New Wave
Feature
NYT x HC: New Wave
Travee // The Folks Collective @folktravee

HC: What does success look like to you?

Success to me looks like me traveling the world and inspiring people.

HC: What’s the last photo on your camera roll?

The last photo on my camera roll is with me in a jacket doing a Folk Lean.

HC: People often choose to leave Seattle to pursue a career as a creative. Do you see yourself staying in Seattle or relocating to other markets / communities?

I honestly feel myself staying here and just putting Seattle on the map. I want to see Seattle as a whole artistic movement just people vibing and doing what they do best.

HC: How do you feel social media has played into what you do and how it’s received?

I think social media has played a big role into dancing because I can just automatically bust a camera out and start dancing and then upload it on social media so everyone can see, you know?

Khan // The Folks Collective @toneyvibez

HC: What does success look like to you?

In my opinion success and accomplishments are the same. I don’t really believe in “being successful,” because once you are successful, doesn’t that put a finish line to what you do?

HC: People often choose to leave Seattle to pursue a career as a creative. Do you see yourself staying in Seattle or relocating to other markets / communities?

I may live somewhere for a little bit, but not to stay or even plan to build there. I don’t want to leave Seattle. I think building and making something here could be really good for the city and community.

HC: What do you want to see happen in the Seattle creative scene?

I want to see more events where it’s not just a club event but more creatives working together or articulating their creative thoughts to each other. Also more live performances where people actually show up and can sit and watch someone do something dope.

Primo // The Folks Collective @homieprimo

HC: What’s the most rewarding part of what you do?

The most rewarding part of what I do is it builds more self-appreciation for myself. I used to want to be like other people so bad, I lost who I really was. Producing my art is not just expressing who I am, it’s like looking into a mirror. Seeing my reflection internally. From there it’s about using the energy I gave myself and spreading it to the people around me to influence others self appreciation and drive.

HC: How do you create opportunities for yourself?

I create opportunities for myself by staying optimistic and humble. Being accepting and focused. When you are 10 toes down, whatever’s thrown at you will be finessed. Carrying yourself in a strong way will bring you what you truly seek. With that being said also being friendly and a homie to everyone is key. There’s never nothing wrong with making more friends. People will end up wanting to kick it or work with you. When you present good vibes all the time, the opportunities will present themselves.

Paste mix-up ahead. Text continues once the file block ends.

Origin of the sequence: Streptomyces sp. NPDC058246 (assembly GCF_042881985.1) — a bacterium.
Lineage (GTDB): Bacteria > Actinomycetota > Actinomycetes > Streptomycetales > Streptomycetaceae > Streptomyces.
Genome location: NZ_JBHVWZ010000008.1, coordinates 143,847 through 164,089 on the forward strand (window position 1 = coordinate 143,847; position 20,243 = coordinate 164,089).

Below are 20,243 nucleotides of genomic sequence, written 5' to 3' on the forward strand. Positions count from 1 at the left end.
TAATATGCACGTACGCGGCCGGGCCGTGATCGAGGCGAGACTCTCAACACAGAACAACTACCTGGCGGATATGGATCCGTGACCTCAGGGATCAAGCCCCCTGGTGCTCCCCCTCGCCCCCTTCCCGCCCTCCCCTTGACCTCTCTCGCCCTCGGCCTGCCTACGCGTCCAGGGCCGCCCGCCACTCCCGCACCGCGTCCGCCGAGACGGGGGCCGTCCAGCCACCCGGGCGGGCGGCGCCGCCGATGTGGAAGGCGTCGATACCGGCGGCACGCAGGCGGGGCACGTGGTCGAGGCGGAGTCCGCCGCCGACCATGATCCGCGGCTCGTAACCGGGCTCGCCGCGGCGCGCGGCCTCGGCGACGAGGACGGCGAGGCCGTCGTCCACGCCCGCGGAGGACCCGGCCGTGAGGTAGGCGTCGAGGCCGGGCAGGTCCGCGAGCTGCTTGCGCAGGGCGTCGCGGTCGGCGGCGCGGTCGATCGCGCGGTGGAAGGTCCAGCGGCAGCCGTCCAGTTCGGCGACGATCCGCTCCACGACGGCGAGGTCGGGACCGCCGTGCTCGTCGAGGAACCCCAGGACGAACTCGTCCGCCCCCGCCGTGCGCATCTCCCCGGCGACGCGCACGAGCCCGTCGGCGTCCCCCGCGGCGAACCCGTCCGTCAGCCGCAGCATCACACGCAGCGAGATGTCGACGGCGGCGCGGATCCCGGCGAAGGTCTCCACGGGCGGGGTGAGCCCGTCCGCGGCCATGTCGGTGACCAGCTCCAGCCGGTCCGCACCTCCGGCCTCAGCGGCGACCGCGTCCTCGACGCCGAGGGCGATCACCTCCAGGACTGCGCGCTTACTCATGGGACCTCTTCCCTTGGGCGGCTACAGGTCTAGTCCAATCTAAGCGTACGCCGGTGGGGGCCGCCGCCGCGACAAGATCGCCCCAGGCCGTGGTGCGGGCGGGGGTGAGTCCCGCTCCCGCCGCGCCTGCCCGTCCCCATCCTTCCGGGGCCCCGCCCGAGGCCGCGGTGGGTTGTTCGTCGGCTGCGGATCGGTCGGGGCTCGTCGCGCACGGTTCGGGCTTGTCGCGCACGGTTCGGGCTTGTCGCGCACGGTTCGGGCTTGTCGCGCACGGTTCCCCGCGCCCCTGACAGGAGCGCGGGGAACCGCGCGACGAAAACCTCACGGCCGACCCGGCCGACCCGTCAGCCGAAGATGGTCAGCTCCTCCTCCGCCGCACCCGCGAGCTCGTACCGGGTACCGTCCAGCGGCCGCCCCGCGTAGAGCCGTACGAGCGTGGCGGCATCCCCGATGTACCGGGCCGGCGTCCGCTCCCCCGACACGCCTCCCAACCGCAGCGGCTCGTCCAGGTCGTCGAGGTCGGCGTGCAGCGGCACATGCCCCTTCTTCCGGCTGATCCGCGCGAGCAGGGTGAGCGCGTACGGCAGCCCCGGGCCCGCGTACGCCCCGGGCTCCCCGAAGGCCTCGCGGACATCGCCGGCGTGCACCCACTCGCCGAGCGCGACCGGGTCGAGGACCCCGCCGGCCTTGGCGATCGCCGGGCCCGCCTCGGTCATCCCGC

HC: How do you feel social media has played into what you do and how it’s received?

Social media is a great way to showcase what I’ve been through in my career and to project my world and character. I’ve booked gigs and met with cool people by just my Instagram.

Zaydi // The Folks Collective @folkzaydi

HC: How do you feel social media has played into what you do and how it’s received?

I definitely think that social media helped me blow up in my immediate area. Everyone knows what I can do without me having to do it right in front of them.

HC: What does success look like to you?

Success is whatever makes you happy.

HC: What’s the most rewarding part of what you do?

I think the most rewarding part of what I do is teaching dance. When I can help individuals grow in their art, it is a really fun thing to do. It's nice to help people grow in what they truly love.

Avi // Prototype Sessions @aviloud

HC: How do you feel social media has played into what you do and how it’s received?

I have a love hate relationship with social media. I would say it has helped solidify my presence as an artist but it also is not the ideal platform for me to showcase my work. My real power is in the people I am connected with and the interactions I have in real life. Without social media all of this shit would be vastly different, can't negate its affect on the creative culture. We'll know in 10 years if this shit really helped or hindered us. I try to think about what my life would be like without social media...it would pretty much be the same without the pressures that come along with it. Because it's not the ideal platform for me, I don't share as much of my work or about myself as I should…

HC: What does success look like to you?

Success is subjective and also can be tangible. I am successful because I am an artist making a living. I am unsuccessful because I'm not wealthy. There's a bit of success and failure every day if you're really honest with yourself. And that's not something to be ashamed of. Failure is intrinsic to success. I am successful because more times than not, if you look at one of my photos, you know I took that photo. It's not necessarily the subject matter but it's the way in which the photo is composed, lit, the subtleties that reveal themselves, the feeling that you get when you see my work that makes it mine. It takes years to develop your distinct, authentic voice and then more time to develop the skills to communicate that voice.

HC: What do you want to see happen in the Seattle creative scene?